|“One of the cardinal rules of open source is reciprocity: you can use my open-source code under the same terms that it was given to me. But as open source shifts to open APIs, “open” is increasingly a one-way street.” — Matt Asay|
Today’s WhatIs.com Word of the Day is open API. It’s what makes all your iPhone apps possible. Developers have a love/hate relationship with them because they make mashups possible (that’s the love part) but the API publisher has all the power in the relationship (that’s the hate part).
|“It’s like Tesla versus Edison all over again. Alternating current (AC) is king today, but when it comes to finding ways to improve data center energy efficiency, some industry experts say direct current (DC) deserves a second look.” — Alex Barrett|
Today’s WhatIs.com Word of the Day is dirty electricity — also known as electrical pollution.
Electricity comes from the utility in alternating current (AC). AC is the form in which power is more easily distributed. AC is converted to DC at the power distribution unit, then converted to AC again to push out to the servers, and is converted one more time to DC at each individual server.
In a DC power distribution system, there is only one conversion from the main building AC to DC at common power supply for multiple pieces of equipment. The DC power is fed directly to the servers and switches, and also keeps the batteries charged. This has been the approach in the telco industry for decades on high-end PBX equipment.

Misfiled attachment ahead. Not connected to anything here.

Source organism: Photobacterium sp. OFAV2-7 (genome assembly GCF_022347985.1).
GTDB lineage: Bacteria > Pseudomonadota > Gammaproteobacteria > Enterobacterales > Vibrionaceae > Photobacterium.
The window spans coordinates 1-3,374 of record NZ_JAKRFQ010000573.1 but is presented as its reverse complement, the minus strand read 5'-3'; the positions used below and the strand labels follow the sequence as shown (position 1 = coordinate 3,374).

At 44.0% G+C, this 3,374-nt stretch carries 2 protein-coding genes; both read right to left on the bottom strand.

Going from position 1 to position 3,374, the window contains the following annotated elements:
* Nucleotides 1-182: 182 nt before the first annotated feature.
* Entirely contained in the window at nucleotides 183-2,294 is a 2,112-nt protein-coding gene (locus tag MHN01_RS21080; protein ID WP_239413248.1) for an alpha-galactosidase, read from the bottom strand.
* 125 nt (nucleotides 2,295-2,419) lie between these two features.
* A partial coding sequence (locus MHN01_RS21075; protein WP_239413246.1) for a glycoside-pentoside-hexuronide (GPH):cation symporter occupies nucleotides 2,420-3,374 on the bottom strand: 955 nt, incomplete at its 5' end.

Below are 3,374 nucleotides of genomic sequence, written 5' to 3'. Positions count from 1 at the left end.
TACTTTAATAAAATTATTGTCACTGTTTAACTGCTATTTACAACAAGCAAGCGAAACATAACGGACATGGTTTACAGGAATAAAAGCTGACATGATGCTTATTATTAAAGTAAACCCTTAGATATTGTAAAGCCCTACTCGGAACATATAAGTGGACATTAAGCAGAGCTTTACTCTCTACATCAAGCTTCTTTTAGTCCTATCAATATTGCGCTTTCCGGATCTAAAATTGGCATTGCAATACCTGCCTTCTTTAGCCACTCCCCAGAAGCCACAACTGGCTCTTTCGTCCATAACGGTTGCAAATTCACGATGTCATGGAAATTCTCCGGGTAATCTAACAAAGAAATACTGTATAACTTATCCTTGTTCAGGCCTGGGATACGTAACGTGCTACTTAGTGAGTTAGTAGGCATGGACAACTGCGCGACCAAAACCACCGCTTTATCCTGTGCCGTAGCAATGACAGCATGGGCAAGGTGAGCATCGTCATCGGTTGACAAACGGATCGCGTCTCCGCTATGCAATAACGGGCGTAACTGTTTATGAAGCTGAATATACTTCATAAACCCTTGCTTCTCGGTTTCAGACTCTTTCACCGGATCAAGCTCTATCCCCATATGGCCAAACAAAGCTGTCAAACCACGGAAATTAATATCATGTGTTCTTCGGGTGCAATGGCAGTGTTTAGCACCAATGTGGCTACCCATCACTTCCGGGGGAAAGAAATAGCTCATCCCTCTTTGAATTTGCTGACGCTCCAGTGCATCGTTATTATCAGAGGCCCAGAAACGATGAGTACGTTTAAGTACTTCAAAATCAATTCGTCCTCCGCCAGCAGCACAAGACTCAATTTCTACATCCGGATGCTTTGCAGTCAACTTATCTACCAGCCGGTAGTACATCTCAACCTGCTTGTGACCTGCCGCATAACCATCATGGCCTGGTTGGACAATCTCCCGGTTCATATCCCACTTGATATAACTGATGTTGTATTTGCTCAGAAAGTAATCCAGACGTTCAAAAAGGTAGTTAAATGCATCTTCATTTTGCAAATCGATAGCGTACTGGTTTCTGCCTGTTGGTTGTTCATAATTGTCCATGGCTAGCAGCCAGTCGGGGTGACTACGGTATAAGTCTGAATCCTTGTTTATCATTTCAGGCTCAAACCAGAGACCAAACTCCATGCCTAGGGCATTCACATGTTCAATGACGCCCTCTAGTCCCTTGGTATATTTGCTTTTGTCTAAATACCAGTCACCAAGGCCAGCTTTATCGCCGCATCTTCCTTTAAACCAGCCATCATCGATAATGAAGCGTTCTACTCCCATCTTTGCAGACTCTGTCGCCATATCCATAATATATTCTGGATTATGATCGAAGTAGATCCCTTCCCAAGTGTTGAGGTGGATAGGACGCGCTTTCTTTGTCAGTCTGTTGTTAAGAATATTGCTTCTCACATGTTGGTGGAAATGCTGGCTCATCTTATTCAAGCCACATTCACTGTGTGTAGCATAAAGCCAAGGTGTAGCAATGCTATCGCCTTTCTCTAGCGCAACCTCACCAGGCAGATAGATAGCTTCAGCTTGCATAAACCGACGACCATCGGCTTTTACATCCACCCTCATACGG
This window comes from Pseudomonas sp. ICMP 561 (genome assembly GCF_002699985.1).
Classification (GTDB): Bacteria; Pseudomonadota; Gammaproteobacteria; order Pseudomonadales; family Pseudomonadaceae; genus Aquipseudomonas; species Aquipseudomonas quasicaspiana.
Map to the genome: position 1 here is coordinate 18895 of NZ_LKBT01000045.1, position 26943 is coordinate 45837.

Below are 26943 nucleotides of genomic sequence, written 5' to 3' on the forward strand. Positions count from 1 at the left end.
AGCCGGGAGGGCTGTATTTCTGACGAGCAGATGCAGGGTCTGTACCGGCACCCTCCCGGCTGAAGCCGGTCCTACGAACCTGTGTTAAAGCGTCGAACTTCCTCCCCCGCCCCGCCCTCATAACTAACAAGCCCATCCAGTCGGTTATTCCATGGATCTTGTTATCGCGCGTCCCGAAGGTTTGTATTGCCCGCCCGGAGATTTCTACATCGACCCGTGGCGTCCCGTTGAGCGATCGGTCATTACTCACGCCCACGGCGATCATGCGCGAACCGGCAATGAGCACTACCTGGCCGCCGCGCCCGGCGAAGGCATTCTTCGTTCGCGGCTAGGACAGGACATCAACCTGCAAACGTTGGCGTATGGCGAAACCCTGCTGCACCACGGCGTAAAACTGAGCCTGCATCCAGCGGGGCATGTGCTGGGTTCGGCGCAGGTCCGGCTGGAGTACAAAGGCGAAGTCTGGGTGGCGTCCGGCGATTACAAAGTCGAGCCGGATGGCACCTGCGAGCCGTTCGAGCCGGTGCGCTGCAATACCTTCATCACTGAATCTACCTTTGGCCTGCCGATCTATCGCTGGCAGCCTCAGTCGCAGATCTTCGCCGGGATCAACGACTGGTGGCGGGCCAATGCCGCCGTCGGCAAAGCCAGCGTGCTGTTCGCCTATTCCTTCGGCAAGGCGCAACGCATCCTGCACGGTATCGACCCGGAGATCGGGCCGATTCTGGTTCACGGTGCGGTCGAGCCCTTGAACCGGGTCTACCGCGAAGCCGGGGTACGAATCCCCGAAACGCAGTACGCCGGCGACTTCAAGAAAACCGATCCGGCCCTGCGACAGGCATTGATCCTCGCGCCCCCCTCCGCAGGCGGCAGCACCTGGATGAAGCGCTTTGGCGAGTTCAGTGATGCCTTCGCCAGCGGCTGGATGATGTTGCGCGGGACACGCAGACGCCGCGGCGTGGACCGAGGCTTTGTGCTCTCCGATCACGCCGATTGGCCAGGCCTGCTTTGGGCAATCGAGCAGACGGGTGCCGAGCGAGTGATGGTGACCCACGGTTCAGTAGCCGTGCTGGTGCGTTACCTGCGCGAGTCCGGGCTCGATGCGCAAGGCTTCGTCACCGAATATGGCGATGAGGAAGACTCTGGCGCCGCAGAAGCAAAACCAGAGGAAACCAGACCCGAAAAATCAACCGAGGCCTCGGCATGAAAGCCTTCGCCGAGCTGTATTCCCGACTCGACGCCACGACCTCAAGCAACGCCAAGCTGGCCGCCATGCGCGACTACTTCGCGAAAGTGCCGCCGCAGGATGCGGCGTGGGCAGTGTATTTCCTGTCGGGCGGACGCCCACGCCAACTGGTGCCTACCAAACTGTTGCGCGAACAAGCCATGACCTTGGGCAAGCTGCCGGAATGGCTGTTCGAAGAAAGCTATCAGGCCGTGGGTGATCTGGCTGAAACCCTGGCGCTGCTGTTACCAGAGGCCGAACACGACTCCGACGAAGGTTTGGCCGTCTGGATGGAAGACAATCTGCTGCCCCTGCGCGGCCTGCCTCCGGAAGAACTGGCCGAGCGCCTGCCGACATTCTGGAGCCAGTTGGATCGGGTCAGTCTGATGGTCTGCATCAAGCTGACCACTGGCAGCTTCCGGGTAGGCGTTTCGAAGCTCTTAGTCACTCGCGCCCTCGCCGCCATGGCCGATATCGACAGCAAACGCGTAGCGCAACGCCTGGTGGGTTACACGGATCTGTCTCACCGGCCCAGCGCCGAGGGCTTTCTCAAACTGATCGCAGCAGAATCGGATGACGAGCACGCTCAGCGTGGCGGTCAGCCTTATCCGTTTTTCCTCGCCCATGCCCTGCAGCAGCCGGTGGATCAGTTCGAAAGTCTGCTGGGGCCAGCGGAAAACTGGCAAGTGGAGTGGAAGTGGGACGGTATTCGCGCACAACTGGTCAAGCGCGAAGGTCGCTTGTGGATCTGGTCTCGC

DC-powered servers don’t have power supplies built in. The power supply is in the infrastructure. Taking the power supplies out of the equipment itself and putting it in the rack reduces space and takes away the need for an extra conversion.
|“The developers used to spend hours a week in meetings with Ops discussing what they needed, figuring out capacity forecasts and writing tickets to request changes for the datacenter. Now they spend seconds doing it themselves in the cloud.” — Adrian Cockcroft|
Today’s WhatIs.com Word of the Day is NoOps. NoOps is one of those buzzwords that gets people’s blood boiling. It implies the end of the operations team as we know it today. But be careful, because the key takeaway in that sentence is “as we know it today.”
IT is becoming a utility that we purchase from a third-party provider. And just as you won’t find a generator for electricity and a team to support it on your next visit to Company XYZ, you’re not going to find a fully-staffed operations team there ten years from now.
|“In the real world, a service-oriented archtecture (SOA) and an event-driven architecture (EDA) are complements. An EDA allows special handling of application communications that are of vital importance to the enterprise. An SOA extends flexible application communications across the Web.” — Wayne Kernochan|
Today’s WhatIs.com Word of the Day is event-driven application.
|“Help desks are ripe for gamification. “It’s a difficult job dealing with customer issues so if we can make this more fun that would be great.” — Kris Duggan|